Sen. Kaufman was a former civil servant and an aide to Vice President Joe Biden before being selected to complete the last two years of Biden’s Senate term.  He has announced that he will not run for a full term, so he has nothing to prove.  The Washington Post has dubbed him a “Champion of Civil Service” and quoted him as saying:   “It’s bothered me for the last almost 30 years that people just feel it’s perfectly okay to denigrate federal employees,” Kaufman said yesterday. “It really, really bothers me, because they do make incredible sacrifices.”

The IBM Center has decided to re-post on its homepage a link to the short bios of civil servants selected by Sen. Kaufman for recognition.  We hope you find a way to recognize them as well!

Federal Jobs: A New Era

The Washington Post reports that the Partnership for Public Service released a study this morning describing the FHCS2006_Banner1hiring needs of the federal government.  The study, “Where the Jobs Are 2009:  Mission Critical Opportunities for America,” says that the federal government needs to hire 273,000 new workers in the next three years. 

The Post’s Joe Davidson, in an interview with the Partnership’s president, Max Stier, learned that the government actually needs to hire about 600,000 people by 2012 (replacing nearly one-third of the existing workforce) to backfill expected retirements and some new positions.  But of these, 273,000 are “mission critical.”

Sixteen years ago this month, Vice President Gore’s National Performance Review released its initial report.  Its most controversial recommendation:  the federal government should cut its workforce by 252,000.  These cuts were targeted at the “structures of control and micromanagement” and intended to empower line employees to focus on their customers and get their work done with less red tape.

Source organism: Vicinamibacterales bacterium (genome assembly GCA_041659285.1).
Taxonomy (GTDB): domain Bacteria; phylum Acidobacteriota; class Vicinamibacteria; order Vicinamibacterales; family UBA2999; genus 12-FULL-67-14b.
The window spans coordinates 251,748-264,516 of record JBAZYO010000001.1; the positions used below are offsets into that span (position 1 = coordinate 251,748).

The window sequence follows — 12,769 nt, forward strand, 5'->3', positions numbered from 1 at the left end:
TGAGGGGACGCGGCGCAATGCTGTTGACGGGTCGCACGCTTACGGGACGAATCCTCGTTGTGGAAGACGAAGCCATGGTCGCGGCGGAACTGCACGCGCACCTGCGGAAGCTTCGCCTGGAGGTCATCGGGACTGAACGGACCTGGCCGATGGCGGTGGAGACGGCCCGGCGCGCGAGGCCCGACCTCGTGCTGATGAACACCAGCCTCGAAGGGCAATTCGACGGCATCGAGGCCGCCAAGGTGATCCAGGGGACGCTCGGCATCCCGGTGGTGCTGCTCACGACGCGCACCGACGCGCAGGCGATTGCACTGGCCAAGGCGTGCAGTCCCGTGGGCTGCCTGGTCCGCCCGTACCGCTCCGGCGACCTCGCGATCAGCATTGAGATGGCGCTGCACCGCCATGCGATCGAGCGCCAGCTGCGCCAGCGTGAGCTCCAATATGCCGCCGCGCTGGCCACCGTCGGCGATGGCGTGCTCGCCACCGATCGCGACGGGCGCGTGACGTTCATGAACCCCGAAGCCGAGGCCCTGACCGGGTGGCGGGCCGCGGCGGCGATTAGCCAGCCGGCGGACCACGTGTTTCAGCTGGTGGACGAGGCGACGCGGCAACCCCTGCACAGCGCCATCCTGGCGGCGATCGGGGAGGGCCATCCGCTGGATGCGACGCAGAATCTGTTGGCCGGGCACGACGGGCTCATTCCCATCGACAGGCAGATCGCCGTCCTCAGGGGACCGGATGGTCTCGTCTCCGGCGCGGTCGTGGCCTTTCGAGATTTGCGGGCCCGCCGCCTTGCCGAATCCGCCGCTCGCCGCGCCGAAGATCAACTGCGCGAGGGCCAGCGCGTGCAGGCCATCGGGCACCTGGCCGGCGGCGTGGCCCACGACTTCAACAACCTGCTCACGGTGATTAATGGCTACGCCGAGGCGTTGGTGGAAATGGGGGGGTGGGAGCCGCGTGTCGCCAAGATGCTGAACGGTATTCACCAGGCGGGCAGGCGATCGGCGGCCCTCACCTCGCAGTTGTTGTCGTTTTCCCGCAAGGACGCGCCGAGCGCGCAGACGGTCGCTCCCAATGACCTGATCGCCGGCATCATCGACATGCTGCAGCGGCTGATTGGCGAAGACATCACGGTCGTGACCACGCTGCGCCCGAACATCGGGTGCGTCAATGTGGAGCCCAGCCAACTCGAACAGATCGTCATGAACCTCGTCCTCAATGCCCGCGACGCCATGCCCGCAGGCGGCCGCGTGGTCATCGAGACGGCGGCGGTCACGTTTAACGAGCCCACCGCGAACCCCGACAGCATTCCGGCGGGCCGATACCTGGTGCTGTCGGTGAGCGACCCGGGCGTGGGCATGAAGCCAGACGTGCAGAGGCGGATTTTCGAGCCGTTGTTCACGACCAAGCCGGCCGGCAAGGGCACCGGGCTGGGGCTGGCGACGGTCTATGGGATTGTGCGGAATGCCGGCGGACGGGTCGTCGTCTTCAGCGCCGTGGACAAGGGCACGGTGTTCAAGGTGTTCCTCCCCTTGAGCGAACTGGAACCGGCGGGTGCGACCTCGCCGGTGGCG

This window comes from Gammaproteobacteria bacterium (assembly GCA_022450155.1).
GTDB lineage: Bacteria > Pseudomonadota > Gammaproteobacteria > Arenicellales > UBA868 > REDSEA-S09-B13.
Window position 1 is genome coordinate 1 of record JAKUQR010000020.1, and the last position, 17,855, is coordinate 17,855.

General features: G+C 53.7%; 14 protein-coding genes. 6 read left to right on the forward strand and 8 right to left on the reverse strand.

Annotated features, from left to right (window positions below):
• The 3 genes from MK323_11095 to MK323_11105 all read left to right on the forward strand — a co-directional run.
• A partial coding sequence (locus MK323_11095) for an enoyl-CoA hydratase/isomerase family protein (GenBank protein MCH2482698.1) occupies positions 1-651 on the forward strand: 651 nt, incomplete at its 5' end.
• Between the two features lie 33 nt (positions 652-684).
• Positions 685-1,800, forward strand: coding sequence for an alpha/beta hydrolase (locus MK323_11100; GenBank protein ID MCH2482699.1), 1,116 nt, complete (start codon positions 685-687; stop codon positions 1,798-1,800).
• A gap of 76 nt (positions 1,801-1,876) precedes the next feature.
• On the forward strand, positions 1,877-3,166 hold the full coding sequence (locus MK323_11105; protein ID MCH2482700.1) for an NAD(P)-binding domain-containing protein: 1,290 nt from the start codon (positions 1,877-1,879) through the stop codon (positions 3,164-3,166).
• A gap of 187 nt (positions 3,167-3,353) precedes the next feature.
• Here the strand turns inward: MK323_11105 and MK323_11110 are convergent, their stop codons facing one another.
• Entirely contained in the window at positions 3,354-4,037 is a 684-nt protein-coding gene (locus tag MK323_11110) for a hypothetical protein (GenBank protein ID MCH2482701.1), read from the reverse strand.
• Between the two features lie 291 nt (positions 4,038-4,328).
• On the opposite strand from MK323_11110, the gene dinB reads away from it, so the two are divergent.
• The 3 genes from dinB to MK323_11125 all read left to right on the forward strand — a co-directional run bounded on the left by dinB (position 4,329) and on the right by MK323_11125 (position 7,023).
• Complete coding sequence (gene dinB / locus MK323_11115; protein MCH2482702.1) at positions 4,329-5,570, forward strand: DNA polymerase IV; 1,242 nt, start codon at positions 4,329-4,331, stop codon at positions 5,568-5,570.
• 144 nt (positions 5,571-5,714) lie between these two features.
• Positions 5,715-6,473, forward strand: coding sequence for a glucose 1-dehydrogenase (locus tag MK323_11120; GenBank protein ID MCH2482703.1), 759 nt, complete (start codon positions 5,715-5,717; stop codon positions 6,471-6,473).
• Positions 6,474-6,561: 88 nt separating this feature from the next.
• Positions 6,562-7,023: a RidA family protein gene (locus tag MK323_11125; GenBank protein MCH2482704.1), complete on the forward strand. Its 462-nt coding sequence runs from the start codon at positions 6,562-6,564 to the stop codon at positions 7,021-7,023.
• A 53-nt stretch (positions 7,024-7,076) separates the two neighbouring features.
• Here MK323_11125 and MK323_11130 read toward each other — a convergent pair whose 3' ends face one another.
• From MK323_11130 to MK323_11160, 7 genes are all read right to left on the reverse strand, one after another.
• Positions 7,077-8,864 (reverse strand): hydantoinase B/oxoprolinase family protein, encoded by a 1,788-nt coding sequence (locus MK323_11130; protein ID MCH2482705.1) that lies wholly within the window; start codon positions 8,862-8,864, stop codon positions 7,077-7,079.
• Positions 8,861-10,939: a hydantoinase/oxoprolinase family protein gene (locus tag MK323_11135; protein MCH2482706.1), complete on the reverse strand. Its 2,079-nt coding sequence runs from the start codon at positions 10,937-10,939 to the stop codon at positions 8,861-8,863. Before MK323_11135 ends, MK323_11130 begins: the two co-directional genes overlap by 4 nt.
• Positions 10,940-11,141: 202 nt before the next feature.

What a difference 16 years has made!

Sixteen years ago, the concern was too much bureaucracy.  One-third of the civil service was seen as working in “overhead” jobs – personnel, budget, contracting, auditing, accounting, headquarters, middle managers – and cuts were made.  Part of the intent was to “reinvest” some of the staff cut from these positions into front-line service delivery, but that didn’t happen.

Interestingly, some of what was seen as “overhead” sixteen years ago is now seen as “mission critical.”  The government is seen to need more contracting officers, for example.  But the real staffing needs, according to the Partnership, are in three mission-critical areas:  (1) medical and public health, (2) security and protection, and (3) compliance and enforcement.  Here is a graph of other mission critical jobs.